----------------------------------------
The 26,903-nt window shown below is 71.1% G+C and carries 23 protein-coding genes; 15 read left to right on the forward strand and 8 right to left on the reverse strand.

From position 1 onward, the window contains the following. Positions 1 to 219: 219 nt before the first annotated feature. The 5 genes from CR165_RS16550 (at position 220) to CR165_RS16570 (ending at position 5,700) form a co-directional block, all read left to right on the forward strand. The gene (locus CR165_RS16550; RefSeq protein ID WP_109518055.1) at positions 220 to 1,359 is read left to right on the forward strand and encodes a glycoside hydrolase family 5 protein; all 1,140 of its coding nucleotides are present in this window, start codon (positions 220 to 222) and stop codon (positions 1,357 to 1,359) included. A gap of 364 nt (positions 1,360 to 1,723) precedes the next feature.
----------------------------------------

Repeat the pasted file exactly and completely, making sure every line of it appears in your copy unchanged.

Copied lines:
The 26,903-nt window shown below is 71.1% G+C and carries 23 protein-coding genes; 15 read left to right on the forward strand and 8 right to left on the reverse strand.

From position 1 onward, the window contains the following. Positions 1 to 219: 219 nt before the first annotated feature. The 5 genes from CR165_RS16550 (at position 220) to CR165_RS16570 (ending at position 5,700) form a co-directional block, all read left to right on the forward strand. The gene (locus CR165_RS16550; RefSeq protein ID WP_109518055.1) at positions 220 to 1,359 is read left to right on the forward strand and encodes a glycoside hydrolase family 5 protein; all 1,140 of its coding nucleotides are present in this window, start codon (positions 220 to 222) and stop codon (positions 1,357 to 1,359) included. A gap of 364 nt (positions 1,360 to 1,723) precedes the next feature.